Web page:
Birmingham Commonwealth Games begins


Birmingham: The region’s rich musical heritage and inclusivity were at the heart of the 22nd Birmingham Commonwealth Games opening ceremony here as a joyful evening offered a stupendous cornucopia of colour, light and dance.

Drummer-percussionist Abraham Paddy Tetteh started things off at the Alexander Stadium that was packed to the rafters, and then, Indian classical vocalist and composer Ranjana Ghatak took the lead, the section intended to showcase the diversity of the city.

It was refreshing as the Birmingham Games is the first multi-discipline event since the start of the pandemic to be held without major COVID-19 restrictions.

Meanwhile, as many as 70 cars in red, white and blue got together to form a Union Jack, even as Prince Charles, representing Her Majesty Queen Elizabeth II, arrived in his Aston Martin car along with the Duchess of Cornwall. The formation of cars was a tribute to the city’s incredible motor industry history.

Just before that, the city paid a tribute to the Queen, even as a montage featuring her stretched back to the black and white era.

After a spectacular demonstration of Birmingham’s culture and diversity, the evening paid a tribute to Charlie Chaplin, with the legendary comedian being hailed as one of the city’s heroes. Between London and Birmingham, his place of birth, in fact, has been the subject of much debate.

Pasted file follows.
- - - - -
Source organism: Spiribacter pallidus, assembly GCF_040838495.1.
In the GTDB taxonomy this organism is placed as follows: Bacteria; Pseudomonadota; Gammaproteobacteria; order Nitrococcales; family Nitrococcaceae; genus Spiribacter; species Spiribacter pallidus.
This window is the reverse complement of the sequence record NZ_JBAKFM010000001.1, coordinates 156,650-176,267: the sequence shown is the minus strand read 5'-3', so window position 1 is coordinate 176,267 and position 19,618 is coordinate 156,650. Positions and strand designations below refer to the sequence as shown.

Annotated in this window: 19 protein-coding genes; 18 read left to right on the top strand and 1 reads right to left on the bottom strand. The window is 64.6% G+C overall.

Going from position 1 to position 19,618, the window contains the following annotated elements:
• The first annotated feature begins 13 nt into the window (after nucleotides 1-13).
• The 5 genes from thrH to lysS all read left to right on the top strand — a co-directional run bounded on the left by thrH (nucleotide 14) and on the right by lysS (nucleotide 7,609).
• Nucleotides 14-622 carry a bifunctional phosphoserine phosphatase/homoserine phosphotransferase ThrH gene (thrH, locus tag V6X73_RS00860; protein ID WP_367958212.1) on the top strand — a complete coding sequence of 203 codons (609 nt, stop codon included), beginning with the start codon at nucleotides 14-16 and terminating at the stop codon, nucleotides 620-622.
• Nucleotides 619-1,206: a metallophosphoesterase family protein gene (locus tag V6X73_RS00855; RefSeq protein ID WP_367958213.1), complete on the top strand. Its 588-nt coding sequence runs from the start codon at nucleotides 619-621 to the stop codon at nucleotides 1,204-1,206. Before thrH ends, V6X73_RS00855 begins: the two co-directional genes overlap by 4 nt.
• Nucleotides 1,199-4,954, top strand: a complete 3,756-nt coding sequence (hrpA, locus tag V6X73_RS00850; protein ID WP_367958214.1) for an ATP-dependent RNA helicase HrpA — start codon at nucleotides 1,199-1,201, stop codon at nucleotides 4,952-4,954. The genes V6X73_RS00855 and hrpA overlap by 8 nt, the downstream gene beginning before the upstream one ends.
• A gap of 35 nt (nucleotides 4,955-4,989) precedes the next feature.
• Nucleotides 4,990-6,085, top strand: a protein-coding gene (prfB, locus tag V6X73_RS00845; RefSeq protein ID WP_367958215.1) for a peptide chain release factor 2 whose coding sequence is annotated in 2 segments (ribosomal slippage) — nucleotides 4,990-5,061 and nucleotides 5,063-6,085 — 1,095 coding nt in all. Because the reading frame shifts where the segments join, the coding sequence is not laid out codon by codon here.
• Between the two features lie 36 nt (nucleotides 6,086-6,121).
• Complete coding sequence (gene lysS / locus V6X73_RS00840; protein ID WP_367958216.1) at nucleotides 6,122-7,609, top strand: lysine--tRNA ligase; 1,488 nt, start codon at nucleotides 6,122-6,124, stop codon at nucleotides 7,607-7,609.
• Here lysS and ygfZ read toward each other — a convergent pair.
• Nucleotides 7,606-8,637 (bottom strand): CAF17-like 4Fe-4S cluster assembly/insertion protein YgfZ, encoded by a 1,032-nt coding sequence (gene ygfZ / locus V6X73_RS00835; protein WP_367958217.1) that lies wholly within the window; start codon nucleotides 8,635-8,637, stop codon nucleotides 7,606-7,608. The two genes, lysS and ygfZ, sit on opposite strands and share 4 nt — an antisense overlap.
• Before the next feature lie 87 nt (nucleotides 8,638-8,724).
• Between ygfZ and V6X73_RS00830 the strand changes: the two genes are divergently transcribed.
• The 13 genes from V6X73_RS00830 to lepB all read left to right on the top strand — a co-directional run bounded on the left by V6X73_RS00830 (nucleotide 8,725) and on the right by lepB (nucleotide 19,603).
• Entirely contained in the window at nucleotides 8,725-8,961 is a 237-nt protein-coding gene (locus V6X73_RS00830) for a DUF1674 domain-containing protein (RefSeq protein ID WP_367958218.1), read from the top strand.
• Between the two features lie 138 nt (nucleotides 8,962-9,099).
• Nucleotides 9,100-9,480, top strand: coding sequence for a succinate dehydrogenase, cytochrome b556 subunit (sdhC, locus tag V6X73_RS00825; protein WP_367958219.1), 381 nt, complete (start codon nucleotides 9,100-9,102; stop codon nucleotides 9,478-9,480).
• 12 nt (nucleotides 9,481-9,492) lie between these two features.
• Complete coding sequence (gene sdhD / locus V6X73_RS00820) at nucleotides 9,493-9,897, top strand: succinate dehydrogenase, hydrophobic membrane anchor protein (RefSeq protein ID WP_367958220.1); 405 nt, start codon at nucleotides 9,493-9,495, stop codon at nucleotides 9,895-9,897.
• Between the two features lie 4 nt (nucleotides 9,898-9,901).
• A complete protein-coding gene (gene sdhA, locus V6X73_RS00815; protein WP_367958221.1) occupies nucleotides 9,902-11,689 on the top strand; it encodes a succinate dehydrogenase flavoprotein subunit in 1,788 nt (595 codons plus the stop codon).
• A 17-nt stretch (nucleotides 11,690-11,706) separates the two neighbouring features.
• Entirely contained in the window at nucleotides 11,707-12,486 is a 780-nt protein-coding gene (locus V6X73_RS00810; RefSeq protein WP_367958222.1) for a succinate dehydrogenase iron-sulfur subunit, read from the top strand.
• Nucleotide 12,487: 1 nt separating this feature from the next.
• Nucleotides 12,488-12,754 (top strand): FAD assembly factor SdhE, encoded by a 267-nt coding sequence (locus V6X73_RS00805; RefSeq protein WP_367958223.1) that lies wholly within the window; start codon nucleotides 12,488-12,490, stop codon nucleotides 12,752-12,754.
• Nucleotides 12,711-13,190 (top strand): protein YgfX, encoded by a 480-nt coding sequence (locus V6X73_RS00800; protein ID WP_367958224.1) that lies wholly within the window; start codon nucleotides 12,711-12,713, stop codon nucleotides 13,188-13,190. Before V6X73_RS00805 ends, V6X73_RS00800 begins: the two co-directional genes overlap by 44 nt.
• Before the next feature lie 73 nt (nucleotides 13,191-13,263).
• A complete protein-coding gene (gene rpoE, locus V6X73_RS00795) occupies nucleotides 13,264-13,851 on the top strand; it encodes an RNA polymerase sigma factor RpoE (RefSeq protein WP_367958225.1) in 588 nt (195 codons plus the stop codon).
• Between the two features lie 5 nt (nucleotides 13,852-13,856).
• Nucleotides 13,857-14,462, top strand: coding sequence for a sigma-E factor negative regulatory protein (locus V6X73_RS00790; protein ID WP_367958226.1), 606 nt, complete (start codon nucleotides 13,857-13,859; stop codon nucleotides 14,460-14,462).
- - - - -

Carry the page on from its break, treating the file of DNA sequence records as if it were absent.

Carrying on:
There was an honorary mention of William Shakespeare too, as the broadcasters spoke about the Shakespeare First Folio which is in the new Library of Birmingham — the largest public library in the UK.

Then there was a gargantuan bull in the stadium, pulled along by overworked, underpaid female chain makers of the Industrial Revolution. Till the time the raging bull was there going on a rampage, it was the cynosure of all eyes at the glittering ceremony.

Perry the Bull, the Games mascot, got its name because of the city’s iconic Bull Ring market, which has been around for hundreds of years.

“Our 72 nations and territories are all here – and Birmingham looks magnificent,” Commonwealth Games Federation (CGF) president Louise Martin said.

“I believe this event will be one of the greatest and most important editions of the Commonwealth Games in our 92-year history,” she added.

More than 5,000 athletes are ready for action in the English city of Birmingham from Friday at a Commonwealth Games lacking many track and field superstars but still bragging elite performers.

There will be 1,875 medals up for win across all the sporting events, and for the first time ever in a global, multi-sport event, there are more women’s events than men’s.

There are 136 gold medals for women athletes in the Commonwealth Games, while there are 134 gold medals for men’s athletes

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